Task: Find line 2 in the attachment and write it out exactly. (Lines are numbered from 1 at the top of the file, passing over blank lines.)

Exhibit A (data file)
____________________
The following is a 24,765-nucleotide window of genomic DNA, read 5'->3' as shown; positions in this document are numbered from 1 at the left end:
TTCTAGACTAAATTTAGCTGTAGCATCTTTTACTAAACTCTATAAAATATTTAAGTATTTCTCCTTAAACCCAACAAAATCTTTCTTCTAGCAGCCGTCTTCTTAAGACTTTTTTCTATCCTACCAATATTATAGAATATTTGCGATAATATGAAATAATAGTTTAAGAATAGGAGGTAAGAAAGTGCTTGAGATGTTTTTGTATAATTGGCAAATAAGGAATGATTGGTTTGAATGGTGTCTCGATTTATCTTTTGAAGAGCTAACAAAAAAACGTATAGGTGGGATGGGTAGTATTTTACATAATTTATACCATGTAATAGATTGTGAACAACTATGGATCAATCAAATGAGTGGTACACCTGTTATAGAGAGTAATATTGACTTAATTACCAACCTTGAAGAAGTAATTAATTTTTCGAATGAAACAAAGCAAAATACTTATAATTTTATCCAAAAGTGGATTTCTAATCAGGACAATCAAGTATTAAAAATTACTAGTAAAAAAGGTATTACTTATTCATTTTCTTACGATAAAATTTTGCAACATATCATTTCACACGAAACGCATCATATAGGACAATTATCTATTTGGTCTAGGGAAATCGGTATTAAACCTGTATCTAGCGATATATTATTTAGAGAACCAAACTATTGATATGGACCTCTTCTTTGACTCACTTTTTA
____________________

TTCTAGACTAAATTTAGCTGTAGCATCTTTTACTAAACTCTATAAAATATTTAAGTATTTCTCCTTAAACCCAACAAAATCTTTCTTCTAGCAGCCGTCTTCTTAAGACTTTTTTCTATCCTACCAATATTATAGAATATTTGCGATAATATGAAATAATAGTTTAAGAATAGGAGGTAAGAAAGTGCTTGAGATGTTTTTGTATAATTGGCAAATAAGGAATGATTGGTTTGAATGGTGTCTCGATTTATCTTTTGAAGAGCTAACAAAAAAACGTATAGGTGGGATGGGTAGTATTTTACATAATTTATACCATGTAATAGATTGTGAACAACTATGGATCAATCAAATGAGTGGTACACCTGTTATAGAGAGTAATATTGACTTAATTACCAACCTTGAAGAAGTAATTAATTTTTCGAATGAAACAAAGCAAAATACTTATAATTTTATCCAAAAGTGGATTTCTAATCAGGACAATCAAGTATTAAAAATTACTAGTAAAAAAGGTATTACTTATTCATTTTCTTACGATAAAATTTTGCAACATATCATTTCACACGAAACGCATCATATAGGACAATTATCTATTTGGTCTAGGGAAATCGGTATTAAACCTGTATCTAGCGATATATTATTTAGAGAACCAAACTATTGATATGGACCTCTTCTTTGACTCACTTTTTA